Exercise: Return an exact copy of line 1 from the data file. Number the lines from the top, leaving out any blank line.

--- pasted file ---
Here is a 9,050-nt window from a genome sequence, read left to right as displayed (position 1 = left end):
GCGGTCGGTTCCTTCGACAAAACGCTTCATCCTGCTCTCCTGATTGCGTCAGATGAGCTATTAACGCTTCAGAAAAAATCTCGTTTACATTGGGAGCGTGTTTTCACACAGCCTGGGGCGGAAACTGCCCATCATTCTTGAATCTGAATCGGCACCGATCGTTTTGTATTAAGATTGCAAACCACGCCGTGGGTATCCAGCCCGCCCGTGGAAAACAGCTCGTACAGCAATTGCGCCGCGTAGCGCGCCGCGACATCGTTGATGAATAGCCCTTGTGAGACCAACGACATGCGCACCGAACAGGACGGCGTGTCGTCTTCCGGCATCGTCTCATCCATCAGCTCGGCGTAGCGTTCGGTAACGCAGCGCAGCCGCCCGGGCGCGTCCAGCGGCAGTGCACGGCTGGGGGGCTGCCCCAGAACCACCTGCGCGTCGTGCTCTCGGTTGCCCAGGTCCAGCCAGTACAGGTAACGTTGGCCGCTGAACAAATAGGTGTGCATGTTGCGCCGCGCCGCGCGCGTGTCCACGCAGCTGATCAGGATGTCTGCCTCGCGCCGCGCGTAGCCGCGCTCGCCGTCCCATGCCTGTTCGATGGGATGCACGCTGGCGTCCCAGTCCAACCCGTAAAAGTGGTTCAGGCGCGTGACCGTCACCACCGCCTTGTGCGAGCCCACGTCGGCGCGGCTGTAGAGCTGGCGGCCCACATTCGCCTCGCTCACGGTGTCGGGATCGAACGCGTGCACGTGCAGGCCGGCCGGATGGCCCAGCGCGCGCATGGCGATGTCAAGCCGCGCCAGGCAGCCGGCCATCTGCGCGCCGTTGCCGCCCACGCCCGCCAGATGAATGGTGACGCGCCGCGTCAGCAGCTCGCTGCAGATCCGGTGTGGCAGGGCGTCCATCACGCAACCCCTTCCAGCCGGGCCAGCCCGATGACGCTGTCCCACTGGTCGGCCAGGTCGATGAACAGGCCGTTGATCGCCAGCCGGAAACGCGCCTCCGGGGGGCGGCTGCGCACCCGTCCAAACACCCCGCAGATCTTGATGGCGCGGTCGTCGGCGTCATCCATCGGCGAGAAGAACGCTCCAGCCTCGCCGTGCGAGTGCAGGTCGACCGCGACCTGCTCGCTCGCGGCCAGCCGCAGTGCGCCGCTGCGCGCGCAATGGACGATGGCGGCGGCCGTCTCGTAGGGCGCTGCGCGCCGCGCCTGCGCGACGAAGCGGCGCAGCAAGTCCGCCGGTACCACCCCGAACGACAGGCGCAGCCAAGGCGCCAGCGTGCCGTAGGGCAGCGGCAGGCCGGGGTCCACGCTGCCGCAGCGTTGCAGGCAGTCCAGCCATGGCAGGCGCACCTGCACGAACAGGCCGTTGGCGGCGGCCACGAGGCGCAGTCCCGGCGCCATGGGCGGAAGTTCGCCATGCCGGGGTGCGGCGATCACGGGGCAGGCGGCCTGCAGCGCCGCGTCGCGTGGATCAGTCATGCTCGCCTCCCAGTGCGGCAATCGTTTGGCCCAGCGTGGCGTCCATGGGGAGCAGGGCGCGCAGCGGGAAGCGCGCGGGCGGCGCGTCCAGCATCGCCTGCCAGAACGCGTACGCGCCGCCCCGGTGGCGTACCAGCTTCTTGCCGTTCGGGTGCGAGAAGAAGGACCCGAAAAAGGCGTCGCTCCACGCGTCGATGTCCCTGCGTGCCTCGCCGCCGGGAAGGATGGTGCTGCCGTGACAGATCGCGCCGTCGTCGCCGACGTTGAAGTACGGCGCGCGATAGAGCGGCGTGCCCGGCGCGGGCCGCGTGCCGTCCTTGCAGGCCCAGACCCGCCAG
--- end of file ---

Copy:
Here is a 9,050-nt window from a genome sequence, read left to right as displayed (position 1 = left end):